(3) In this regulation any reference to a ship includes reference to a hovercraft.

Appointment and powers of enforcement officers

8.—(1) The Secretary of State may appoint a suitably qualified person for the purposes of enforcing these Regulations.

(2) An enforcement officer is authorised to exercise such of the relevant powers as are set out in the instrument by which the officer is appointed (“instrument of appointment”).

(3) Any instrument of appointment—

(a)must be in writing;

(b)may authorise an enforcement officer to exercise any relevant power—

(i)without restriction; or

(ii)only to a limited extent or for limited purposes.

(4) The Secretary of State may vary in writing any authority given to an enforcement officer in respect of the exercise of any relevant power.

(5) An enforcement officer may bring proceedings for an offence before a magistrates’ court in England and Wales if authorised to do so by that officer’s instrument of appointment.

(6) When exercising or seeking to exercise any relevant power, an enforcement officer must, if asked, produce the officer’s instrument of appointment (including any instrument varying it) or a duly authenticated copy.

(7) The Schedule (powers which may be exercised by enforcement officers) has effect.

Prohibition on disclosure of information obtained by enforcement officers

9.—(1) This regulation applies where an enforcement officer obtains or holds information in the exercise of a relevant power (“protected information”).

(2) Except as provided by paragraphs (3) and (5) to (7), protected information must not be disclosed by—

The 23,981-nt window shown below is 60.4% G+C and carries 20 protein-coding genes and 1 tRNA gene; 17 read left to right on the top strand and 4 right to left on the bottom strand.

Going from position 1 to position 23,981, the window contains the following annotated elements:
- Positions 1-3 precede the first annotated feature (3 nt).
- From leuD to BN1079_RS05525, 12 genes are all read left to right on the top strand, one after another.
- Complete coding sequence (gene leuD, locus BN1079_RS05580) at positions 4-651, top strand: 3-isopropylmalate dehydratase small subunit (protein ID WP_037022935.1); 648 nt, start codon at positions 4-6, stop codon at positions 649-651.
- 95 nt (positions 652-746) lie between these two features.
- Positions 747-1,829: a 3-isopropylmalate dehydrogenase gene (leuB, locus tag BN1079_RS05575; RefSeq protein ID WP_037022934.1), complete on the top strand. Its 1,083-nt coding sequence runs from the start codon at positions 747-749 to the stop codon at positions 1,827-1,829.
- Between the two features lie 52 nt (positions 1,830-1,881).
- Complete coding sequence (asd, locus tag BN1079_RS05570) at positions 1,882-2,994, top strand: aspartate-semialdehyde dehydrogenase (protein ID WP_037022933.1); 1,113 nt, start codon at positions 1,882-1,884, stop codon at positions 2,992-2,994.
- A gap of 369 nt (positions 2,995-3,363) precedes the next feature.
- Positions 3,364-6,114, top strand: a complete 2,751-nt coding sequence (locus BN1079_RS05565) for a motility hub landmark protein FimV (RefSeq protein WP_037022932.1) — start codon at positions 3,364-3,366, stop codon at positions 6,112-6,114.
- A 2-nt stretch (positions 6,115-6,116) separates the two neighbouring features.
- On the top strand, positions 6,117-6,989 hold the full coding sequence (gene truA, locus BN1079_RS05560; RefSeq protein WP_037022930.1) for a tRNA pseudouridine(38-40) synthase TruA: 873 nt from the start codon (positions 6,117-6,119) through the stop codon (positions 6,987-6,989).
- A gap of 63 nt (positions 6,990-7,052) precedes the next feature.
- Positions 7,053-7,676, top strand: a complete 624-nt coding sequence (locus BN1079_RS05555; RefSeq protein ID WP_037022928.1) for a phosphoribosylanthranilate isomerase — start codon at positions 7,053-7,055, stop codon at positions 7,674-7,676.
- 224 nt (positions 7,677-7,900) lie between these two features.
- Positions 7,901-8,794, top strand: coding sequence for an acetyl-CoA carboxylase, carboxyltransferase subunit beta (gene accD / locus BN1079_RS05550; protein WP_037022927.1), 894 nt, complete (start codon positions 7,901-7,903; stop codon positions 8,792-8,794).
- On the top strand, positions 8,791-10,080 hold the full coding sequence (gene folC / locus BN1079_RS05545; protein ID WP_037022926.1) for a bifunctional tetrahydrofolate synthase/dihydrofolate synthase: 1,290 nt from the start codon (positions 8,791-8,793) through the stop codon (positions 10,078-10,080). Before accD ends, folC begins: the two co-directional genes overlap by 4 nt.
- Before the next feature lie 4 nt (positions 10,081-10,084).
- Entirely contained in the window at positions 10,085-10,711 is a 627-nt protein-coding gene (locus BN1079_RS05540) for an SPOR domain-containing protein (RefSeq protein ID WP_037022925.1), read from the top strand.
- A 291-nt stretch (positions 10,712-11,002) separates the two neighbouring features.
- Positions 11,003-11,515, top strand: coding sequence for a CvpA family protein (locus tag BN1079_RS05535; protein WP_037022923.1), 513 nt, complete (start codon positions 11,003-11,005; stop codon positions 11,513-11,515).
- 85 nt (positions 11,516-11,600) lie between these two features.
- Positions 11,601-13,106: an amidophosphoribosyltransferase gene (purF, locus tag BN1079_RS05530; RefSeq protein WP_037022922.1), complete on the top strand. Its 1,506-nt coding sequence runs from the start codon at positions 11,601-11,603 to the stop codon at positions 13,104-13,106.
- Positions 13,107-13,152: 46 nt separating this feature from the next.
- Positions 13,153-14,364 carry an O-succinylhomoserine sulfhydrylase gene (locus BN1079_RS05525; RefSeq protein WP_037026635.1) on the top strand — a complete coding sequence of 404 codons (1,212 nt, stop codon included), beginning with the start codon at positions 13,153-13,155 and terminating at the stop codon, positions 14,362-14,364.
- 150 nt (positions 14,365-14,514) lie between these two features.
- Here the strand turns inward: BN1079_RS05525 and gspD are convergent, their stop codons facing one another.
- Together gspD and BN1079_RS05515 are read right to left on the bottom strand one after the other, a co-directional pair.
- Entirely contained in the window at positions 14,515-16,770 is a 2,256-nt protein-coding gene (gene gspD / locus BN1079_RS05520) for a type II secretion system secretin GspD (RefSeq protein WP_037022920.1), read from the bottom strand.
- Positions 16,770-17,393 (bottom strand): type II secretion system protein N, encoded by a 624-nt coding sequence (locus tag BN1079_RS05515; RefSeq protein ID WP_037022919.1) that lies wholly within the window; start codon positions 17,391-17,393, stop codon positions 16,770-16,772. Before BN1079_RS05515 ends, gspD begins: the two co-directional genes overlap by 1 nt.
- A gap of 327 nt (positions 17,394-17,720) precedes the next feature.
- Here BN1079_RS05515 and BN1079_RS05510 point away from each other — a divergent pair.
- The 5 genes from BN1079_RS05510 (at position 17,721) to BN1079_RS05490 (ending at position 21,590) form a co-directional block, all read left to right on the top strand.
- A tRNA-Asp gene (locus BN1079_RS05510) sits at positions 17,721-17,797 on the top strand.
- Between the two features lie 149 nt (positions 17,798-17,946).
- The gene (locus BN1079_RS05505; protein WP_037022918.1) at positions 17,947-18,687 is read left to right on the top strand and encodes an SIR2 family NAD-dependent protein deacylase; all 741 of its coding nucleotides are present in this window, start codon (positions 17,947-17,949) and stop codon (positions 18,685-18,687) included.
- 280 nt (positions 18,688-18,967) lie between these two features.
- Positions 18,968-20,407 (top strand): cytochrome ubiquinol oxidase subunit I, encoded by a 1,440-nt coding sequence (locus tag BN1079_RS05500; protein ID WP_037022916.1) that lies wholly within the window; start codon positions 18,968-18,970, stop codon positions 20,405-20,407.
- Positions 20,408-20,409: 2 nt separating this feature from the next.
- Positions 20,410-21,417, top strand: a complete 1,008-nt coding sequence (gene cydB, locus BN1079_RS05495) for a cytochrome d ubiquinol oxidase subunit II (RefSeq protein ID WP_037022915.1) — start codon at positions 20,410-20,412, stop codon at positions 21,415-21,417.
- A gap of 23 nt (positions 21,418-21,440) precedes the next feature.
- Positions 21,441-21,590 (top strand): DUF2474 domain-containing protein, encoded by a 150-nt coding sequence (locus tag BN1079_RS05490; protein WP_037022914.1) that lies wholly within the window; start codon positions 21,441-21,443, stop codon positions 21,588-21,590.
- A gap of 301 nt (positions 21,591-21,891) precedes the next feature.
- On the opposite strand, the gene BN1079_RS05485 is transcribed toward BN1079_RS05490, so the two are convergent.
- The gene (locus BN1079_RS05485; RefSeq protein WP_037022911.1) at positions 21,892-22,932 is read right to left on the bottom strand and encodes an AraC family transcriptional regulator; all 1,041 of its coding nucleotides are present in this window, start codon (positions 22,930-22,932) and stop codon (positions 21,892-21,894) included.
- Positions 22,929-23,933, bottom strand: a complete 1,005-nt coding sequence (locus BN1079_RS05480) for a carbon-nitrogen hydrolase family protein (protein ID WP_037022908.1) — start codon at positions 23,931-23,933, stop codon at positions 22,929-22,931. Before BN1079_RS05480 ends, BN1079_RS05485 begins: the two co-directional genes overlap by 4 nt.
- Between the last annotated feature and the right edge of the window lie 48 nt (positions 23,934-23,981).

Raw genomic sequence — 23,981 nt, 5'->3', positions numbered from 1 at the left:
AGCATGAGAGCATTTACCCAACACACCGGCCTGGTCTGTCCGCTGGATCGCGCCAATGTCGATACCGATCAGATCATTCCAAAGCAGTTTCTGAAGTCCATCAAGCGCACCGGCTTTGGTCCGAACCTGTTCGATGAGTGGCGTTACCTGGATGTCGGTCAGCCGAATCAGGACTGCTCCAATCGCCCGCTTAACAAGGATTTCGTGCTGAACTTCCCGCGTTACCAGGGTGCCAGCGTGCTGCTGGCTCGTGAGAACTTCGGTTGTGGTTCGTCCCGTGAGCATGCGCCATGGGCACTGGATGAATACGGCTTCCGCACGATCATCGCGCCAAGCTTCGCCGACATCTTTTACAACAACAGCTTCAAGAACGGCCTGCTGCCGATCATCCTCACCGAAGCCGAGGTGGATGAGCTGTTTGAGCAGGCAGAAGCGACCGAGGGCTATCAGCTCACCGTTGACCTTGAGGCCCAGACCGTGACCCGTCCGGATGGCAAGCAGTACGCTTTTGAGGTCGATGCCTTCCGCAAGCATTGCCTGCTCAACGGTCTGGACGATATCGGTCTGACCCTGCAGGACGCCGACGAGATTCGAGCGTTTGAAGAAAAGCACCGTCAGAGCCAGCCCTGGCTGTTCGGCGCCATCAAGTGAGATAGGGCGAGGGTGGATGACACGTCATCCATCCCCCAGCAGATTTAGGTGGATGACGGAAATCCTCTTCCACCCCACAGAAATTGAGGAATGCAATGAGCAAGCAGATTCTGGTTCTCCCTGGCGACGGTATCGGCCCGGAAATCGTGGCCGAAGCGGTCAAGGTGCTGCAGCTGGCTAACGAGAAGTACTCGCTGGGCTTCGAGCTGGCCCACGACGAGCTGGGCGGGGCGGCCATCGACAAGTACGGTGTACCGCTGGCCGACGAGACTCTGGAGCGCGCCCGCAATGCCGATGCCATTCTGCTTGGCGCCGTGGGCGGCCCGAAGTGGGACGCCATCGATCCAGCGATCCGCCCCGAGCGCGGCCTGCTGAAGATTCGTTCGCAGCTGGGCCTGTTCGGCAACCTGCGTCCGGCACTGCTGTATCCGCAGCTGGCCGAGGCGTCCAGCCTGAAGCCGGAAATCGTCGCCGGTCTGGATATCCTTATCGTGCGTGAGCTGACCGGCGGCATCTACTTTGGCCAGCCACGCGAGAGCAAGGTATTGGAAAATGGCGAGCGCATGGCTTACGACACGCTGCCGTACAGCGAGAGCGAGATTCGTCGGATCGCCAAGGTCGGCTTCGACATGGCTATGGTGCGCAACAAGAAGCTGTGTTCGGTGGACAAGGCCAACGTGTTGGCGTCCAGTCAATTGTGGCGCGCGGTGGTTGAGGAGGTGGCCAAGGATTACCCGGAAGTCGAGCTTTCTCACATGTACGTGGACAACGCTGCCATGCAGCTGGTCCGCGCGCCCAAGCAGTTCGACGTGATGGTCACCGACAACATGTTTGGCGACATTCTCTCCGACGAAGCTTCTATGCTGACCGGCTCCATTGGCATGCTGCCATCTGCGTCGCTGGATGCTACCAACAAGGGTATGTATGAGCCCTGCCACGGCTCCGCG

(a)the enforcement officer who originally obtained or held the information (“the relevant enforcement officer”); or

(b)any other person who holds it where that person has received it directly or indirectly from the relevant enforcement officer, by virtue of a disclosure made in accordance with this regulation.

(3) Paragraph (2) does not prohibit the disclosure of protected information to—

(a)the Office for Nuclear Regulation, its officers or any inspector appointed by it; or

(b)a relevant authority, including an officer of a relevant authority;

by a person or bodies listed within sub-paragraph (a) or (b) where the disclosure of the protected information is necessary for the purposes of the Office for Nuclear Regulation or the relevant authority in question.

(4) Any person to whom protected information is disclosed by virtue of paragraph (3) may only use that information for, as applicable, the purposes of the Office for Nuclear Regulation or the relevant authority in question.

(5) Paragraph (2) does not prohibit a disclosure of protected information—

(a)with the consent of the person from whom the information was obtained;

(b)by the enforcement officer who originally obtained or held the information for the purposes of exercising any of the officer’s functions;